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Republican vs. Democracy Voting

Republican vs. Democracy Voting

  • Republican

    Votes: 8 40.0%
  • Democracy

    Votes: 7 35.0%
  • Other (Explain)

    Votes: 5 25.0%

  • Total voters
    20

The_Patriot

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When the 13 independent colonies were freed from the grip of Great Britain, the standard voting practice was done with public votes by land owners. The thinking was that those that actually owned land had a stake in the welfare of the city/county/state/country they resided in and to prevent masses of people from voting themselves largesse from the land owners. This was the way voting was done up until the 1820's when the Whig and Democratic parties platformed for change to allow all white males to vote and was passed in time for Andrew Jackson to be elected. This is why I prefer to call the Republican method of voting.

The current way of voting is that everyone can vote that is 18 and above. This had lead to a large warfare/welfare state where the key issues aren't filled with substance, but about who can redistribute the wealth of the property owners into the pockets of the non-property owners.

Which do you prefer?
 

The_Patriot

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Well so much for having a discussion between the two types of voting systems...
 

tacomancer

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I guess I will go with expanded voting rights as voting, in my opinion, is a matter of human dignity and is far more important than mere money.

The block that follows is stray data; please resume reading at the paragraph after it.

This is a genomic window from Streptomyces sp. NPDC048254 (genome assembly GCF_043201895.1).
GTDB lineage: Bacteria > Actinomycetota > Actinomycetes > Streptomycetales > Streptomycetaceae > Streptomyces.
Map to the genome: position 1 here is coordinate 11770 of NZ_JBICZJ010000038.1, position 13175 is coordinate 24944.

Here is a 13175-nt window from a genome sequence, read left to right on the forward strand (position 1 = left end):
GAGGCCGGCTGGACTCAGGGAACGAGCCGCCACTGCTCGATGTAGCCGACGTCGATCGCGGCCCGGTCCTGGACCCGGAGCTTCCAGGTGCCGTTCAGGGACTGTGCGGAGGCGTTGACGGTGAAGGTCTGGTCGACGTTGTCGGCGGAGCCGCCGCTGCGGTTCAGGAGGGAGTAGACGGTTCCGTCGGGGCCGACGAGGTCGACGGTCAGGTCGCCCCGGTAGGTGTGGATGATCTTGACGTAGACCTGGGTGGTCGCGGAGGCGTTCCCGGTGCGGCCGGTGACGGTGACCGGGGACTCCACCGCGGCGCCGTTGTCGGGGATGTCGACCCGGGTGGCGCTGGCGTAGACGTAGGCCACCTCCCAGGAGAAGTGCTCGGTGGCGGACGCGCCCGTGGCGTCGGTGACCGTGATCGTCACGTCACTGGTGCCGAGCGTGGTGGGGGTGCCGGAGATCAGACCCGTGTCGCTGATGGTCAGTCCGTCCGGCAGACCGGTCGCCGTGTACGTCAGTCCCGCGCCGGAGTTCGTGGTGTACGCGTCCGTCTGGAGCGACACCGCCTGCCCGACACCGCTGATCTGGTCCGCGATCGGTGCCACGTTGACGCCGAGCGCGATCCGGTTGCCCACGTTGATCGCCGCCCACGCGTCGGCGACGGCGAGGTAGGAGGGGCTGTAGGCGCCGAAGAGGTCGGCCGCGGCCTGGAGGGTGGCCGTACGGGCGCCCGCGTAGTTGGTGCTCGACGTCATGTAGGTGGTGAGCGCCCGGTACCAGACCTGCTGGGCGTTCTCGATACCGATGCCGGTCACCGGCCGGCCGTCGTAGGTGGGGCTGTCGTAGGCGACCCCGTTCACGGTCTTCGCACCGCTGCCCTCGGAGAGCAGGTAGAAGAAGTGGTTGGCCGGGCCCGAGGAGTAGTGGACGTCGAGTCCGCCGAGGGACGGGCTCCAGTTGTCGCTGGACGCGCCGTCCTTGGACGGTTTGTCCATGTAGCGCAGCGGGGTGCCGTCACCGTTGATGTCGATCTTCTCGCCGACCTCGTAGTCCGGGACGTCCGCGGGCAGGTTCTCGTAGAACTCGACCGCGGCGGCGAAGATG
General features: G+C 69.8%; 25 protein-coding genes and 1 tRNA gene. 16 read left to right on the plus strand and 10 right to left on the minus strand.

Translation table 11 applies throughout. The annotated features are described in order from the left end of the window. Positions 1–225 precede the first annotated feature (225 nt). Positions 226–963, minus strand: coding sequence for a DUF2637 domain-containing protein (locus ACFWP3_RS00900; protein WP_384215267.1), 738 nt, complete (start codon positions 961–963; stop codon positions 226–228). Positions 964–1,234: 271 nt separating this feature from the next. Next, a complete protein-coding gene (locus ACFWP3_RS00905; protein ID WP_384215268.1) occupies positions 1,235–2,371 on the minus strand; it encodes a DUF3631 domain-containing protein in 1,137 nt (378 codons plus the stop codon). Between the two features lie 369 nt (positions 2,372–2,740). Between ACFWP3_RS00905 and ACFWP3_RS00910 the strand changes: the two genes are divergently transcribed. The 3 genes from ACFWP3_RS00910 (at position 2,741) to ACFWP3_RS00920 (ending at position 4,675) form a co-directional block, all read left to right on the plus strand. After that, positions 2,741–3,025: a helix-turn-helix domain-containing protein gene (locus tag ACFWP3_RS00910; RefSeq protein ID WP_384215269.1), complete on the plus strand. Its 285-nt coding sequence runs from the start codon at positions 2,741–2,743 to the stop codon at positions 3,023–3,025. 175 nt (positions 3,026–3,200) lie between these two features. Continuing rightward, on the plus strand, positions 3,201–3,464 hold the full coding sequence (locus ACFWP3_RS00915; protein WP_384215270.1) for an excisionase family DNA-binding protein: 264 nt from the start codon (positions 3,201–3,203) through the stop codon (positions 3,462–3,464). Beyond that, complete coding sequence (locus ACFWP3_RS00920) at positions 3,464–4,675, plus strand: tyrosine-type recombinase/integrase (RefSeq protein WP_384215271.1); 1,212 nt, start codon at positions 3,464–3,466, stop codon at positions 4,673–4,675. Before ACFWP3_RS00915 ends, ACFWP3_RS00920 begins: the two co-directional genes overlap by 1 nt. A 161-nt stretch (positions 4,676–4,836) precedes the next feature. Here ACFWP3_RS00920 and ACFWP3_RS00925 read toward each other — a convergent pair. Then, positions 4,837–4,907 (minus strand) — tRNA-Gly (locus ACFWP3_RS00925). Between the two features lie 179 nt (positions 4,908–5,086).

TurtleDude

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I believe those who pay more taxes (or have say served the nation in the military etc) should have more say than those who are on the dole.

I don't think 51 welfare recipients should be able to vote away the wealth of 49 hard working net tax payers
 

TurtleDude

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I guess I will go with expanded voting rights as voting, in my opinion, is a matter of human dignity and is far more important than mere money.
its more than money-if a large amount of your income is taken in taxes you are basically enslaved a great deal of time
 

The_Patriot

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I guess I will go with expanded voting rights as voting, in my opinion, is a matter of human dignity and is far more important than mere money.
A fine point of view, but do you agree with the non-property owners being able to use their votes to remove property from one group of people to another? What about using their power to legislate what they think the rest of the country should follow what they believe in regards to morality?
 

CaptainCourtesy